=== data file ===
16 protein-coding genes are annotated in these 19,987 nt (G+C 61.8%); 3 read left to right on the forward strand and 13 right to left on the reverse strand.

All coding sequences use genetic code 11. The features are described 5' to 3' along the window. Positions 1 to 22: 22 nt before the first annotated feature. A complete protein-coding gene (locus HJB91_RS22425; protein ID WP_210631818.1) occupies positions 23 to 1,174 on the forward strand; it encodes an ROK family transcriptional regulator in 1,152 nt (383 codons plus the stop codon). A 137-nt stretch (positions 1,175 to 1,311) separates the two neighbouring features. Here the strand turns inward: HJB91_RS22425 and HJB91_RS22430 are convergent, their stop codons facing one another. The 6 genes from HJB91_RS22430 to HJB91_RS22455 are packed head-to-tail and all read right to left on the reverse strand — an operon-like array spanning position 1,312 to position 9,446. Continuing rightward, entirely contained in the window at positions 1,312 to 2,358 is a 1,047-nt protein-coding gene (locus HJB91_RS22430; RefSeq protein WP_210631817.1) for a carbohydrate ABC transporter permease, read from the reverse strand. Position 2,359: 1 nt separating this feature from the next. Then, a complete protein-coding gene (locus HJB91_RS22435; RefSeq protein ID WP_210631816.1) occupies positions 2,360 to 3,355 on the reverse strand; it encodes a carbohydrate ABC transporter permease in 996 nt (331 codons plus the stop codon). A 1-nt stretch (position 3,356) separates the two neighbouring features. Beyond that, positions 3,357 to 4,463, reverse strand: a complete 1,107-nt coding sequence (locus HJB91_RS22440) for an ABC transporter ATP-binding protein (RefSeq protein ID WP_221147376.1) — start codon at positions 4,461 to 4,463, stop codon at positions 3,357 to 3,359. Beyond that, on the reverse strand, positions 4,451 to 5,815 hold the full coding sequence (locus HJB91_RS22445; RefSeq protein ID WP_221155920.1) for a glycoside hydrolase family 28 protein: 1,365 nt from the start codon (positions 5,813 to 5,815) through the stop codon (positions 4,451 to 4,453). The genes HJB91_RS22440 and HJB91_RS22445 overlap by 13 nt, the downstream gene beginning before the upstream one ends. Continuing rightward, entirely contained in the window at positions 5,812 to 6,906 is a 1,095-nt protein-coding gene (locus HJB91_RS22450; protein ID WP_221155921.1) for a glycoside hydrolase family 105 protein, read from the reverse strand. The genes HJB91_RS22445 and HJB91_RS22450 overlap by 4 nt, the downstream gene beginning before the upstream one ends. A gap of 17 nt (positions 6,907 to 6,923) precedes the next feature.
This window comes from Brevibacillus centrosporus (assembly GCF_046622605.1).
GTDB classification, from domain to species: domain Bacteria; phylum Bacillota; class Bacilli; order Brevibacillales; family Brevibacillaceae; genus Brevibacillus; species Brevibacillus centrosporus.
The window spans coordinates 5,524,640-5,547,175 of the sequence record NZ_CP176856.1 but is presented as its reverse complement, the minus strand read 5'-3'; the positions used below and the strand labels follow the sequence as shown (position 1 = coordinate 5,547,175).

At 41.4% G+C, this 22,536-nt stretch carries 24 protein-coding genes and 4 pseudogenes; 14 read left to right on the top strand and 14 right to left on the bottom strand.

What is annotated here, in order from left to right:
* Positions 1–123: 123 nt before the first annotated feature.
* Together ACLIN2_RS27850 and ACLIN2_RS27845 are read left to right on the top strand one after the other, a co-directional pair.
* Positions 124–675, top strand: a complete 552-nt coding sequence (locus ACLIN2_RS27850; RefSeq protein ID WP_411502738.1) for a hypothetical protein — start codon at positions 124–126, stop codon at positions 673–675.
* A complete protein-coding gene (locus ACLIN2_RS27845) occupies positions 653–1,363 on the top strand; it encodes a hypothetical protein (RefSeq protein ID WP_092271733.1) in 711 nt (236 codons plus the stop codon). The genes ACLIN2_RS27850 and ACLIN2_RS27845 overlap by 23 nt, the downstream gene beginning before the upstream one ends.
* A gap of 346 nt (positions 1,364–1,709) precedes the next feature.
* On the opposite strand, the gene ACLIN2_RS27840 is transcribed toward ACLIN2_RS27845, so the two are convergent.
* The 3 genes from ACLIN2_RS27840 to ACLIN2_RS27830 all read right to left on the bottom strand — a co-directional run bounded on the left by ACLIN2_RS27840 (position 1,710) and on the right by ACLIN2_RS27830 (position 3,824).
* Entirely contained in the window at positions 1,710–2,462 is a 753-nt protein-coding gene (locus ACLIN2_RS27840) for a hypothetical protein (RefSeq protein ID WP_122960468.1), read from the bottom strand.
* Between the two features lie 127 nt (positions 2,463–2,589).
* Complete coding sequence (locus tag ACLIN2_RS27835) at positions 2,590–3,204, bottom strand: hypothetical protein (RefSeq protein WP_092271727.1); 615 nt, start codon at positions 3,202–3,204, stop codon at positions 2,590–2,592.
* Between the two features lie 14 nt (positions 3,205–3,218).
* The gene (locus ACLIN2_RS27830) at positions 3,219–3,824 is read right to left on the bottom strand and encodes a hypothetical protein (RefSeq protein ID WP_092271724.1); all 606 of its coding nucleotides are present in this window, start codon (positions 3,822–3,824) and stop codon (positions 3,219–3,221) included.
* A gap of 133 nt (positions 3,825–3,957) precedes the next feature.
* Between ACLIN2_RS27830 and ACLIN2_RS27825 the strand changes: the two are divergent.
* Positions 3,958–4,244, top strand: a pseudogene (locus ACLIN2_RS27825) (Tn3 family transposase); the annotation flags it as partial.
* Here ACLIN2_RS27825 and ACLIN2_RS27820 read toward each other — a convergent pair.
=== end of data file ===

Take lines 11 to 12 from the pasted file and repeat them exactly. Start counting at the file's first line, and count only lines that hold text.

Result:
* A complete protein-coding gene (locus ACLIN2_RS27845) occupies positions 653–1,363 on the top strand; it encodes a hypothetical protein (RefSeq protein ID WP_092271733.1) in 711 nt (236 codons plus the stop codon). The genes ACLIN2_RS27850 and ACLIN2_RS27845 overlap by 23 nt, the downstream gene beginning before the upstream one ends.
* A gap of 346 nt (positions 1,364–1,709) precedes the next feature.